A few months ago I wrote about the “buy-with” concept from Sam Harrison’s “IdeaSelling: Successfully Pitch Your Creative Ideas to Bosses, Clients and Other Decision Makers”. Harrison contends, and we agree, that it is much more success-oriented to gain decision-makers’ agreement and approval when you build their understanding throughout a project than to wait until the end and try to wow them with a “isn’t this terrific!” presentation. “Buy-in” is a dangerous game; it’s ultimately better for all concerned to be buying together than to say “come on in!” at the end.
In this cost-conscious climate we’re often asked to help organizations review their information services and develop recommendations “within new parameters” (translation: “we have fewer employers…or… the university’s overall budget is begin reduced & everything’s on the Web anyway, so we can’t spend this much on information services/libraries”) And, of course, the decision-makers controlling the library or information services want the recommendations tomorrow (ok, I exaggerate — they want it in a week…sigh….which is just as difficult)
We’ve worked hard not to be “eagle consultants” who swoop in, perch awhile, peer around, leave some droppings and fly off again. Staff involved with information services need to be involved in this project, no matter what. And so must those making the final decision. It’s a bit like planning and delivering a delicious meal for decision-makers (ok, probably not a good analogy, but try it for a minute). You have to be clear at the outset if there are any allergies or “no go’s” (things an individual absolutely refuses to eat) or the meal, no matter how beautifully crafted won’t appeal to those individuals. And you absolutely must keep them informed of what you’re finding as you put the menu together; help them see what’s being discovered and what the possibilities are — otherwise, they’ll be blind-sided, feel they weren’t listened to and refuse to pick up the tab.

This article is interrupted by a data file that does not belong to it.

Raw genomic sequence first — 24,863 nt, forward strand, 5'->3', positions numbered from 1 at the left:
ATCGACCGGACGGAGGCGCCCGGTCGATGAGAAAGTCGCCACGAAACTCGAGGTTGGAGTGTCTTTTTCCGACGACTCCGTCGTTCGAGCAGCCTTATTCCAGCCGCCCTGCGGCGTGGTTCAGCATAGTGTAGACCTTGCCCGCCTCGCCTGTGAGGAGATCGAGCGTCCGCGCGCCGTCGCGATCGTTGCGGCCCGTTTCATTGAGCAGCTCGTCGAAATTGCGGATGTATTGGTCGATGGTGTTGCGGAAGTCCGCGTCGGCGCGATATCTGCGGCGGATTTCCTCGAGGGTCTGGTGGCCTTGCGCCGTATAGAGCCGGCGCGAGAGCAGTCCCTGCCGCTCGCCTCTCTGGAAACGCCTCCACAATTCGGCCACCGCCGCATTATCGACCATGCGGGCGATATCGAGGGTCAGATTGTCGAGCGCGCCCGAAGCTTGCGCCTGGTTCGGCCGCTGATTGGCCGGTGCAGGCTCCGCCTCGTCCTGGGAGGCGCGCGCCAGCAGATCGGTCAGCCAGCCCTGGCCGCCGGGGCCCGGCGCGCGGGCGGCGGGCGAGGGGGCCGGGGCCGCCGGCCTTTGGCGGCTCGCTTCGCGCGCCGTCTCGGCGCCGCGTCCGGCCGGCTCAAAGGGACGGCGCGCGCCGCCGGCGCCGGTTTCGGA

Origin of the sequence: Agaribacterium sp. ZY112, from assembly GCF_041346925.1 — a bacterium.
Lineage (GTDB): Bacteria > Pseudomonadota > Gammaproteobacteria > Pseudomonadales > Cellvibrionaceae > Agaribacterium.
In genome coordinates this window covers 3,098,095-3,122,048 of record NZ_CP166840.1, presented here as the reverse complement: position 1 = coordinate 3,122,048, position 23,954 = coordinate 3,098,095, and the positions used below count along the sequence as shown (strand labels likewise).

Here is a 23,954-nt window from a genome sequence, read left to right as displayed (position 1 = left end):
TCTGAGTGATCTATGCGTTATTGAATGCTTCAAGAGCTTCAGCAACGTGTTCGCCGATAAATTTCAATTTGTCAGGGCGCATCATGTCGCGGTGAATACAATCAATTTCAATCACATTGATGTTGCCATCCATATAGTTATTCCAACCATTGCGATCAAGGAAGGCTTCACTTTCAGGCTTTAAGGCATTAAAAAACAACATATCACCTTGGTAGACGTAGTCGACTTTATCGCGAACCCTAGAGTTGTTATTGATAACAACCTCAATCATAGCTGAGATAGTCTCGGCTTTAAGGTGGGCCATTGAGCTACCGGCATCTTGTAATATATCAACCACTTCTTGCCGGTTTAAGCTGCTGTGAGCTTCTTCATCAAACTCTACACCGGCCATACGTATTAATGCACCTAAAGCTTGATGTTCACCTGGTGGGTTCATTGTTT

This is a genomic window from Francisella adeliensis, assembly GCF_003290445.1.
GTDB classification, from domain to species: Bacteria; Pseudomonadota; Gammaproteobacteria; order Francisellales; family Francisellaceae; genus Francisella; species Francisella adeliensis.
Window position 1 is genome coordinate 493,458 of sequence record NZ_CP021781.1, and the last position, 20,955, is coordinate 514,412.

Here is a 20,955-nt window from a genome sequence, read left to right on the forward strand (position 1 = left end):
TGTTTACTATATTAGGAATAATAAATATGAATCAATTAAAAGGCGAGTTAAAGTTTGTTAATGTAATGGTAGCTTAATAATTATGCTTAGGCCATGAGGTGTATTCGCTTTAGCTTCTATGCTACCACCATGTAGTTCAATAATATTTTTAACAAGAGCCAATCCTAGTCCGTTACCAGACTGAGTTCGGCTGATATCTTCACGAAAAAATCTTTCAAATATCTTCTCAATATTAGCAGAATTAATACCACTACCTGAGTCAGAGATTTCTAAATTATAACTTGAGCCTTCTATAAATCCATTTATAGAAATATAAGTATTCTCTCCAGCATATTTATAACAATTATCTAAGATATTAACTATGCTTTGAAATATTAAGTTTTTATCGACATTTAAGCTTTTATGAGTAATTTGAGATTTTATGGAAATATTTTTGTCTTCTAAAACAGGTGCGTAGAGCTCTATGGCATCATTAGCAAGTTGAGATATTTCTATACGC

The same goes with staff. Many people can’t hear a word you say once they’ve heard the “review” word or “new solutions.” No solution will work if those implementing aren’t engaged all the way along, even if what’s being discovered is uncomfortable. It’s a lot less stressful for staff to turn the rock over WITH you to discover what’s underneath than for them to be kept out of the loop and feel that the rock has been dropped on their foot.
Although I’ve written this from the consultant’s perspective, the steps are exactly the same if you are leading this project within your library or organization. Clarity regarding your role as project leader and engaging management or faculty decision-makers and colleagues is key. Since we’ve worked on this process so many times, we thought it might be of interest to you:
1. Situation Analysis:
- Base Assumptions: clarify the decision-makers’ expectations and boundaries, and your expectations that their involvement at various check-points to discuss the findings, interpretations and possibilities is critical